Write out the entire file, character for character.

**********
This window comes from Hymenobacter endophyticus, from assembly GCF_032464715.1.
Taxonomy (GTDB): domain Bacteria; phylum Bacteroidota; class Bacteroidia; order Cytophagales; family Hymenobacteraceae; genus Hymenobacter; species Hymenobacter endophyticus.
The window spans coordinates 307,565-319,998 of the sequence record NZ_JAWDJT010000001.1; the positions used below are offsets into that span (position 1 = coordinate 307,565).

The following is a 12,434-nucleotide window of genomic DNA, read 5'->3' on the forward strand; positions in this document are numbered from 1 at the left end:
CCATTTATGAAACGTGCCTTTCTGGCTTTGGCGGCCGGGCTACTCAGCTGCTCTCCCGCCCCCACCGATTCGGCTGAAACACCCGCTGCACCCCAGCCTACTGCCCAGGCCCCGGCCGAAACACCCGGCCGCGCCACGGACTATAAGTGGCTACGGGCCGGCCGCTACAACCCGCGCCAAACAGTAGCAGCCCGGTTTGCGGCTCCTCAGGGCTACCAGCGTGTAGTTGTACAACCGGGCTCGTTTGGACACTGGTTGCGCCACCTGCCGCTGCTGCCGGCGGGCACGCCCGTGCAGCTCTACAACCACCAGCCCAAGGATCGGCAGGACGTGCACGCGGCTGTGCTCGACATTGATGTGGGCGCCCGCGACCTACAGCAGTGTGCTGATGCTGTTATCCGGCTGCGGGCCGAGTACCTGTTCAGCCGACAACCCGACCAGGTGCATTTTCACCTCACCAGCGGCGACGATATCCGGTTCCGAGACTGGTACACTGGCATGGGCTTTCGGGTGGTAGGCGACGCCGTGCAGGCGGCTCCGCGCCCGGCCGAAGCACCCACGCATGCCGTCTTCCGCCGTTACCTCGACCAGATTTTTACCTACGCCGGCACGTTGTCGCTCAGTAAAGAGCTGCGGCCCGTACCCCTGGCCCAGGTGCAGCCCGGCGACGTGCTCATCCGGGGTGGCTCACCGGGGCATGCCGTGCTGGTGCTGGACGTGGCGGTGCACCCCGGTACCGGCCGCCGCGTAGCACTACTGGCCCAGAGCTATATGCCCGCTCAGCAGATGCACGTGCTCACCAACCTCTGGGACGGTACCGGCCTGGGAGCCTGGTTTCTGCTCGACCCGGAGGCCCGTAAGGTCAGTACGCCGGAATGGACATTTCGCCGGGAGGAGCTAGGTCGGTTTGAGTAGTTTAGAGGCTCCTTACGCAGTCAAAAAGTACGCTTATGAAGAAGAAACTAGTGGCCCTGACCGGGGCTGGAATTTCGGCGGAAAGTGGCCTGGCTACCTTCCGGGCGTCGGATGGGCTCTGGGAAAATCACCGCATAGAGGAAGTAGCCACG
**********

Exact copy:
This window comes from Hymenobacter endophyticus, from assembly GCF_032464715.1.
Taxonomy (GTDB): domain Bacteria; phylum Bacteroidota; class Bacteroidia; order Cytophagales; family Hymenobacteraceae; genus Hymenobacter; species Hymenobacter endophyticus.
The window spans coordinates 307,565-319,998 of the sequence record NZ_JAWDJT010000001.1; the positions used below are offsets into that span (position 1 = coordinate 307,565).

The following is a 12,434-nucleotide window of genomic DNA, read 5'->3' on the forward strand; positions in this document are numbered from 1 at the left end:
CCATTTATGAAACGTGCCTTTCTGGCTTTGGCGGCCGGGCTACTCAGCTGCTCTCCCGCCCCCACCGATTCGGCTGAAACACCCGCTGCACCCCAGCCTACTGCCCAGGCCCCGGCCGAAACACCCGGCCGCGCCACGGACTATAAGTGGCTACGGGCCGGCCGCTACAACCCGCGCCAAACAGTAGCAGCCCGGTTTGCGGCTCCTCAGGGCTACCAGCGTGTAGTTGTACAACCGGGCTCGTTTGGACACTGGTTGCGCCACCTGCCGCTGCTGCCGGCGGGCACGCCCGTGCAGCTCTACAACCACCAGCCCAAGGATCGGCAGGACGTGCACGCGGCTGTGCTCGACATTGATGTGGGCGCCCGCGACCTACAGCAGTGTGCTGATGCTGTTATCCGGCTGCGGGCCGAGTACCTGTTCAGCCGACAACCCGACCAGGTGCATTTTCACCTCACCAGCGGCGACGATATCCGGTTCCGAGACTGGTACACTGGCATGGGCTTTCGGGTGGTAGGCGACGCCGTGCAGGCGGCTCCGCGCCCGGCCGAAGCACCCACGCATGCCGTCTTCCGCCGTTACCTCGACCAGATTTTTACCTACGCCGGCACGTTGTCGCTCAGTAAAGAGCTGCGGCCCGTACCCCTGGCCCAGGTGCAGCCCGGCGACGTGCTCATCCGGGGTGGCTCACCGGGGCATGCCGTGCTGGTGCTGGACGTGGCGGTGCACCCCGGTACCGGCCGCCGCGTAGCACTACTGGCCCAGAGCTATATGCCCGCTCAGCAGATGCACGTGCTCACCAACCTCTGGGACGGTACCGGCCTGGGAGCCTGGTTTCTGCTCGACCCGGAGGCCCGTAAGGTCAGTACGCCGGAATGGACATTTCGCCGGGAGGAGCTAGGTCGGTTTGAGTAGTTTAGAGGCTCCTTACGCAGTCAAAAAGTACGCTTATGAAGAAGAAACTAGTGGCCCTGACCGGGGCTGGAATTTCGGCGGAAAGTGGCCTGGCTACCTTCCGGGCGTCGGATGGGCTCTGGGAAAATCACCGCATAGAGGAAGTAGCCACG